Jackson v Liverpool City Council: CA 15 Jun 2011

Having left the defendant with a satisfactory reference, on moving jobs again a further reference was requested, but given this time in terms which the claimant said was defamatory, as to his record-keeping.
Held: The Council’s appeal was allowed. The second reference was true, accurate and fair. Accuracy and truth are derived from the facts underlying the reference and fairness from an overall balancing of the reference and any opinion expressed. A failure to give a reference may have left the defendant in a worse position.
An employer has no duty to give a character reference, but if it does so, that reference it should be true and fair.Any concerns should be disclosed in a measured and unprejudiced way, and where allegations had not been investigated, the correct response, as here, was point this out and, where appropriate that even if investigated and established that the allegations would not have led to disciplinary action.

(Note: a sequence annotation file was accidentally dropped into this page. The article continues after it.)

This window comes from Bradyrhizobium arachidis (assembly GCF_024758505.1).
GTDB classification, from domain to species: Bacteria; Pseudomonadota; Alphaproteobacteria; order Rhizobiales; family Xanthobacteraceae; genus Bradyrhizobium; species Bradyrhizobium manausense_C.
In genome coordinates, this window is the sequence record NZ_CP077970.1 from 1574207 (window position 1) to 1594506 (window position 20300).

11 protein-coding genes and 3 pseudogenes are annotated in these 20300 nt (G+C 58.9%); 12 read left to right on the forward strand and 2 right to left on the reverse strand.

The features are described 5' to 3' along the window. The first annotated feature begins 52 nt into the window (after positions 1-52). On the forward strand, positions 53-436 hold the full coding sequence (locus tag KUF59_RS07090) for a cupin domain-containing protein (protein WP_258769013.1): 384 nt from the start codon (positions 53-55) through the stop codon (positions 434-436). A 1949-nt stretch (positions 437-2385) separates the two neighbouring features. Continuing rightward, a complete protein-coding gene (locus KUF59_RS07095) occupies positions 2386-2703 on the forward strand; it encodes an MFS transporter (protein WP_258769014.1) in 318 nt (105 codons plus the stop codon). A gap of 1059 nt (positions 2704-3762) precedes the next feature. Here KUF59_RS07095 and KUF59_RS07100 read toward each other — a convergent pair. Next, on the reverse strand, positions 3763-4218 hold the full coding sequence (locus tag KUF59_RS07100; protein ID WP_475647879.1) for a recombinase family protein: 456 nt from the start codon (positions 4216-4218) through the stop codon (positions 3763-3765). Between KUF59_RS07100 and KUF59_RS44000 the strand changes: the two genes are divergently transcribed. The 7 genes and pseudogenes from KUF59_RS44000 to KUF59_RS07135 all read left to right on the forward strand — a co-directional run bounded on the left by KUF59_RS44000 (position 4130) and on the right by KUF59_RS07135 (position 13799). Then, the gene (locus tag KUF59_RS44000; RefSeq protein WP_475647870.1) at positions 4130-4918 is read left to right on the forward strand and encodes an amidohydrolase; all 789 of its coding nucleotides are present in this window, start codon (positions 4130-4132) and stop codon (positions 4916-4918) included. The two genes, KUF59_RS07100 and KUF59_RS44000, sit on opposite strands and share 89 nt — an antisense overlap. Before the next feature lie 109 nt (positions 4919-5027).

Maurice Kay, Richards, Leveson LJJ
[2011] EWCA Civ 1068
England and Wales
CitedSpring v Guardian Assurance Plc and Others HL 7-Jul-1994
The plaintiff, who worked in financial services, complained of the terms of the reference given by his former employer. Having spoken of his behaviour towards members of the team, it went on: ‘his former superior has further stated he is a man of . .
DistinguishedBartholomew v London Borough of Hackney and Yeboah CA 23-Oct-1998
An employee was suspended, but complained of race discrimination. A settlement was reached. When applying for another job, the reference given mentioned only one side of the dispute.
Held: A reference had to be viewed as a whole, and to be . .

Lists of cited by and citing cases may be incomplete.

Employment, Defamation

Updated: 10 November 2021; Ref: scu.444596